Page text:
RISING AT DUSK
“Only when we’re brave enough to explore the darkness will we discover the infinite power of our light” -Brene Brown
As a child I navigated daylight with a certain clarity and sass. There are stories circulated in my family of a mini me with classic cut bangs popular with children of the 90’s making friends with just about everyone and anyone. Complete strangers became friends and words came out of my mouth as fast as I thought them. Faith came easy to me in this season and I received Jesus as wholeheartedly and simply as the strangers I’d meet. The light of the gospel preached to me every Sunday with my family was truth to me and it was all I knew.
When I turned thirteen, a turning point came when for the first time at school: I heard a different gospel then I’d come to believe as a child. For the first time I was left feeling uncertain of my salvation and questioning whether I had been simply naïve to believe the concept of a ‘free gift’. These thoughts began what would become a year-long battle with the night. Darkness from that point on brought a fear in me that I had never experienced before. Sleep eluded me as I hid myself in anxiety and fear searching for glimpses of daylight to emerge from my window. Gone was the child of simple faith and in its place a four- foot teenager who was scared of the dark.
While I eventually grew out of the insomnia of my teenage years, I carried into my university years a shard of fear like shrapnel from a war. Fear of the night had morphed and shaped itself into a subconscious avoidance of all things dark and heavy. The gospel I carried shone in the brightest of places but grew strangely dim among the strange and unfamiliar. I avoided unchartered territories of people and places, choosing instead to hide away in the known and shallow.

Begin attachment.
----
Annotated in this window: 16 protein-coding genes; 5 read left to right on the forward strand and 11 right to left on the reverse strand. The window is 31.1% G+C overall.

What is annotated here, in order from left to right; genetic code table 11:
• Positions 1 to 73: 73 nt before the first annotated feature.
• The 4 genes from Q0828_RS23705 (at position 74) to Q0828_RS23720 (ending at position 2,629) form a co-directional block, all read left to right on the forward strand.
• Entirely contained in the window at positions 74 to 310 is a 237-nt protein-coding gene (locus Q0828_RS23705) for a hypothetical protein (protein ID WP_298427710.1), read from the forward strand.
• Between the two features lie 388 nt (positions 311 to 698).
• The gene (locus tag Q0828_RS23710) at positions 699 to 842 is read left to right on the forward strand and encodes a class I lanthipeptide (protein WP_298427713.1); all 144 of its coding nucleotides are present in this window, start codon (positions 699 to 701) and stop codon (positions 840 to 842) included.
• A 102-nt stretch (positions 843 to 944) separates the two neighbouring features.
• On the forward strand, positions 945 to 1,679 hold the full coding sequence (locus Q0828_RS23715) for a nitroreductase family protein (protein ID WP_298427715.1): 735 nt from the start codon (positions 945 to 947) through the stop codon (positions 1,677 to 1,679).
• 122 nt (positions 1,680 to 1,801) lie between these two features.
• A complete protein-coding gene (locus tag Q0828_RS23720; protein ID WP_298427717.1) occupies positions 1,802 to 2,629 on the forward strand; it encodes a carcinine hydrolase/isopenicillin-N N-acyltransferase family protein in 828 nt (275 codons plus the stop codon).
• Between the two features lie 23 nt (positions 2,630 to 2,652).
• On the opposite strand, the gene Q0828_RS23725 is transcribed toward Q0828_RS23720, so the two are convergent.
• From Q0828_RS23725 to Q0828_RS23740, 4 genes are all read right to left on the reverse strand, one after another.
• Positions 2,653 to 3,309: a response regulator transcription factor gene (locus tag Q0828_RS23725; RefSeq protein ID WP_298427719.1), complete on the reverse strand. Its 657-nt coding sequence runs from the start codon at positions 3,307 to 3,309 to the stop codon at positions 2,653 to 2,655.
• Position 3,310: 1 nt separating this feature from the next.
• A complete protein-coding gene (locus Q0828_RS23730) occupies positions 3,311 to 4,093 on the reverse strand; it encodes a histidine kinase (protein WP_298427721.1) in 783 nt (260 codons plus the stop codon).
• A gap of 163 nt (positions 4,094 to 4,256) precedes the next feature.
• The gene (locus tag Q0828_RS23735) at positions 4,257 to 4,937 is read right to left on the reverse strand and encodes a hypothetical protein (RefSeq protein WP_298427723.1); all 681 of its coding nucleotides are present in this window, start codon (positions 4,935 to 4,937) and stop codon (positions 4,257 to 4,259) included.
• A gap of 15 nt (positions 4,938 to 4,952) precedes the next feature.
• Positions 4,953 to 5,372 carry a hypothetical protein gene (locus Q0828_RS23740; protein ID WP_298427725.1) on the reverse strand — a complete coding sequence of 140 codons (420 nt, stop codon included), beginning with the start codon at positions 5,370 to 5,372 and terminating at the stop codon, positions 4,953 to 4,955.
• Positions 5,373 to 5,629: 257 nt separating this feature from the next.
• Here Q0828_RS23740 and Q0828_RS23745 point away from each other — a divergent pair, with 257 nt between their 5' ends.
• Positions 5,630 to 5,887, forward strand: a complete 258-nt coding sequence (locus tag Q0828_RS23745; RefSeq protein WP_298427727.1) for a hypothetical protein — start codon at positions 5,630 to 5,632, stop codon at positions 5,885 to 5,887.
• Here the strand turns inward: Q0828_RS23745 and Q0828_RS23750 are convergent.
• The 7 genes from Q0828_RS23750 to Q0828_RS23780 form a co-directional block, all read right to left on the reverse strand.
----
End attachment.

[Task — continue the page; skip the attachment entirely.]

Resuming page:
University itself however, was unchartered territory and while I could control the areas I entered, I could no longer lock the doors of my world to the realities of what was going on around me. As I became exposed to issues of human trafficking and poverty, I felt a stirring in my heart that I had been stifling for a long time. Instead of fear however, this time I felt an undeniable draw. It would seem that all the years since thirteen, the Lord had been preparing my heart for a time when I would need to conquer the fear in me and face the night. To face the realities of the fear in me, and the realities of the world around me required an undeniable courage: the courage to step into the dark.
And so the time came when in one giant leap, the bold one in me that I saw as a child emerged and I challenged the God I knew to show me who He really was and to take my fear and to turn it into something new. These series of choices led to a trip to Southeast Asia on a mission to walk where Jesus would’ve walked. It was a trip that would change my life and shape the woman I’ve become. But looking back, despite the stories I could tell of the lives we met and the places our feet took us, what I remember most was the realization I had.
When I chose to face my fears and enter some of the spiritually darkest parts of the world, something miraculous and wonderful happened: I was no longer afraid. For the first time I knew the reality of the light within me being greater than the darkness around me.
“The light shines in the darkness, and the darkness has not overcome it”
Rebecca Young is an aspiring writer, entrepreneur, dreamer, and all around adventurer. Her past life has been working with women in recovery and her future life is an open book. Blog: http://urloveismazing.tumblr.com